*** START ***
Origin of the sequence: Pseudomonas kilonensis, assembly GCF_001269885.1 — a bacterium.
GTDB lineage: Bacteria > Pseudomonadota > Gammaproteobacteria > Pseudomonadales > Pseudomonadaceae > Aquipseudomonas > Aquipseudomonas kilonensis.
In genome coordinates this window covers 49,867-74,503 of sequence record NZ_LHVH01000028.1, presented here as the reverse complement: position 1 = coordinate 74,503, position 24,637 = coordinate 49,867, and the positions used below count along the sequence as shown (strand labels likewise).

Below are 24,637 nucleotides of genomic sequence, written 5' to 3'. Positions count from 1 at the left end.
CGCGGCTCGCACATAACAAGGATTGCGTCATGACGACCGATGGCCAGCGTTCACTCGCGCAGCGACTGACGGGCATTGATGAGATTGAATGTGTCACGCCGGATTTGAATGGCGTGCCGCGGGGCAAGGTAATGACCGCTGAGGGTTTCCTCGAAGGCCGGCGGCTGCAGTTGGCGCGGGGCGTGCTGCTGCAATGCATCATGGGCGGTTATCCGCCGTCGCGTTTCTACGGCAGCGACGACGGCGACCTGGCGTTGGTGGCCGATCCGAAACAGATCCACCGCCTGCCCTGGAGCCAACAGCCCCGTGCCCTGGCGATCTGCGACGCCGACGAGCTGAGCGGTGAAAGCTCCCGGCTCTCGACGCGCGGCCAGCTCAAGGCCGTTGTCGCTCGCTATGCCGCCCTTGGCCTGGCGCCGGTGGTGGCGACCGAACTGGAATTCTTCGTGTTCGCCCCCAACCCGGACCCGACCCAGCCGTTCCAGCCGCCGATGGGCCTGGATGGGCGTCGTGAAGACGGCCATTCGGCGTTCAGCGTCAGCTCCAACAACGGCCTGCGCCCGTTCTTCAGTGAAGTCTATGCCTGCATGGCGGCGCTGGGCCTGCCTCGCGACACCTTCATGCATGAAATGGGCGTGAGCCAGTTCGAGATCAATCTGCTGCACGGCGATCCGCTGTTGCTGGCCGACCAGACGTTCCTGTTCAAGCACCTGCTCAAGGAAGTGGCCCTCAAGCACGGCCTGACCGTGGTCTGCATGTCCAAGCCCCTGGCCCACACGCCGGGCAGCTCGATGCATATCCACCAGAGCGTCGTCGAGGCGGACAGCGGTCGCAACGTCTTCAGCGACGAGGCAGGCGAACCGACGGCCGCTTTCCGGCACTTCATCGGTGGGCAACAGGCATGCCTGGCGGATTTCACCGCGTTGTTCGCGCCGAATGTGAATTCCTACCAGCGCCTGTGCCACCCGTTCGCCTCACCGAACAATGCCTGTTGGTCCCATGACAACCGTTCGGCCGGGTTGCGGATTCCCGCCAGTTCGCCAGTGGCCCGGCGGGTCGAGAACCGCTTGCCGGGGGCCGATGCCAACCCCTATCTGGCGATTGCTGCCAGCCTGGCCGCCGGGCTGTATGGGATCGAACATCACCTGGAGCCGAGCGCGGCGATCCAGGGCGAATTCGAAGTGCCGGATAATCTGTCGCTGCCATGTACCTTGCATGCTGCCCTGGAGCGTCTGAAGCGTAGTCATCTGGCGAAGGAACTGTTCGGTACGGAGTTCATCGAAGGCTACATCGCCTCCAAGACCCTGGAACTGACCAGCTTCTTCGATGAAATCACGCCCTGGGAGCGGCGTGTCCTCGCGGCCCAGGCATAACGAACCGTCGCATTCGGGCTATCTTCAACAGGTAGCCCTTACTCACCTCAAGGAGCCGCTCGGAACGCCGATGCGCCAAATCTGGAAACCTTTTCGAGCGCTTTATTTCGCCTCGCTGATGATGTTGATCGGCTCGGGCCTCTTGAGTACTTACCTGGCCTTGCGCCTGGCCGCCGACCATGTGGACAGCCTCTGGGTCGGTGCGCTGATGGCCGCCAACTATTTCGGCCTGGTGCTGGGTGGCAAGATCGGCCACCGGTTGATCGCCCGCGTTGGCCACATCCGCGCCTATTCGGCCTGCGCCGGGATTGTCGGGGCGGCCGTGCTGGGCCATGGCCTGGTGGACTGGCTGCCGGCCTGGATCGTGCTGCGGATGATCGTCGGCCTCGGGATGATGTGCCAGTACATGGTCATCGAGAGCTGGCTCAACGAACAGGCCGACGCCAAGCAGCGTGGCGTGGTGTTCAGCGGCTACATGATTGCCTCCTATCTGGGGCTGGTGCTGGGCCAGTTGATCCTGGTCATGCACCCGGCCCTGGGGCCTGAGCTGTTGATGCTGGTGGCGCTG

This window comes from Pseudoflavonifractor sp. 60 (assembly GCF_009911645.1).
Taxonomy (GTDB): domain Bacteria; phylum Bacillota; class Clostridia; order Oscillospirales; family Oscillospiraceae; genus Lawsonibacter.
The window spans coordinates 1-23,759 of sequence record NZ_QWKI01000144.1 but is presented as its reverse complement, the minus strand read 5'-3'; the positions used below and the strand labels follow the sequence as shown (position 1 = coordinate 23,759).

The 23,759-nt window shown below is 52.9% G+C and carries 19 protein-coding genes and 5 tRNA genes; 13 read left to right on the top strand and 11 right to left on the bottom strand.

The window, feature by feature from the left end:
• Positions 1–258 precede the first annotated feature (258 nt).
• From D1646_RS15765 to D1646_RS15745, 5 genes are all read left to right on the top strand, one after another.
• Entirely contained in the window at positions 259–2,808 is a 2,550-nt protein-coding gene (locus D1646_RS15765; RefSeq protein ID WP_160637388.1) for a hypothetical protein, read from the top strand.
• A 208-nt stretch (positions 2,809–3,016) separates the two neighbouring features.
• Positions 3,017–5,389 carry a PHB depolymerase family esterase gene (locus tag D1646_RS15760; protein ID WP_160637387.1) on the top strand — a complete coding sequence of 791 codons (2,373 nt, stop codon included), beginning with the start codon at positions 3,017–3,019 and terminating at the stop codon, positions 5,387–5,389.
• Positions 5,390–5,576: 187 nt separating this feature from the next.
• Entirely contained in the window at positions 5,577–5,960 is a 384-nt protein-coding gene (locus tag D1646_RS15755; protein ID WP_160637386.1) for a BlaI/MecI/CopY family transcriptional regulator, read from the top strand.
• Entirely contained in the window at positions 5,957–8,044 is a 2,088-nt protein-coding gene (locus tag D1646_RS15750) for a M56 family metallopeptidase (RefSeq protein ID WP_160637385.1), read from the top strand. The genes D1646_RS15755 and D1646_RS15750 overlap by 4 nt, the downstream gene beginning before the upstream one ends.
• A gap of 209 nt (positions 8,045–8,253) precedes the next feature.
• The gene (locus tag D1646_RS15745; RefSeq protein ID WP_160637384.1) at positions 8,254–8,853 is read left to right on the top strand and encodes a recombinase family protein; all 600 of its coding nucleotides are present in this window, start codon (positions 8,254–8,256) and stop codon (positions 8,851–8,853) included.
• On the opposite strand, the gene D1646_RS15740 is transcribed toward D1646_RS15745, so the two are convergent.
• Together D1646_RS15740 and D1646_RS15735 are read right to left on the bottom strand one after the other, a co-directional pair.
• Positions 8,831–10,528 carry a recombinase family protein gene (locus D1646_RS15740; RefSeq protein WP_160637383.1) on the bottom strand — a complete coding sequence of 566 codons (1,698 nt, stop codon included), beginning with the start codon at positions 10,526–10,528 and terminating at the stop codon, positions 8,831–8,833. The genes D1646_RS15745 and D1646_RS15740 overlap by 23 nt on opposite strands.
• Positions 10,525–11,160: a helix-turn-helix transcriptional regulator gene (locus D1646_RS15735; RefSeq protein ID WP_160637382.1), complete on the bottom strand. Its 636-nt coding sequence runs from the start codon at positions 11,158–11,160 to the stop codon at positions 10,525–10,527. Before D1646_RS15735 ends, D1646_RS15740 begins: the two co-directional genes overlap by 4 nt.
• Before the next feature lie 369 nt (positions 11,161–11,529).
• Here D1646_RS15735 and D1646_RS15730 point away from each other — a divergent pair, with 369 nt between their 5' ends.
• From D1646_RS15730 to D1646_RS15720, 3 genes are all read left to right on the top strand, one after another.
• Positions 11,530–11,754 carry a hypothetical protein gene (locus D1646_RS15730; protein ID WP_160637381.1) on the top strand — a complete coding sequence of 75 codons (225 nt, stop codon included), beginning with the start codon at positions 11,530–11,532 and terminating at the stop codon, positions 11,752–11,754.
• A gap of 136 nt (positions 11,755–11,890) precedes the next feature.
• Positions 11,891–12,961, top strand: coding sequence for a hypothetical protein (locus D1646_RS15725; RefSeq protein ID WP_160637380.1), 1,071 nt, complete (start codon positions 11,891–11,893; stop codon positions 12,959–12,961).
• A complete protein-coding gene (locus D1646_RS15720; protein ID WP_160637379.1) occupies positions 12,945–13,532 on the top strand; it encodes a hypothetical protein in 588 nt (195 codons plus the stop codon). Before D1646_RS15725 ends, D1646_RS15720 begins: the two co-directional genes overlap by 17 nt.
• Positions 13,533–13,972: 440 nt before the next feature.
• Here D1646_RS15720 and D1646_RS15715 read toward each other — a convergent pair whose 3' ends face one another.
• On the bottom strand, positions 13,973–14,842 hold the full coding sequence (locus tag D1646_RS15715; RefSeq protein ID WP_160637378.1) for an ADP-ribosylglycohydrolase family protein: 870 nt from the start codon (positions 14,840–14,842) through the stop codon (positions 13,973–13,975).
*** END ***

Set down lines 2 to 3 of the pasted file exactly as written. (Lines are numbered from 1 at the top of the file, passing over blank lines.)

GTDB lineage: Bacteria > Pseudomonadota > Gammaproteobacteria > Pseudomonadales > Pseudomonadaceae > Aquipseudomonas > Aquipseudomonas kilonensis.
In genome coordinates this window covers 49,867-74,503 of sequence record NZ_LHVH01000028.1, presented here as the reverse complement: position 1 = coordinate 74,503, position 24,637 = coordinate 49,867, and the positions used below count along the sequence as shown (strand labels likewise).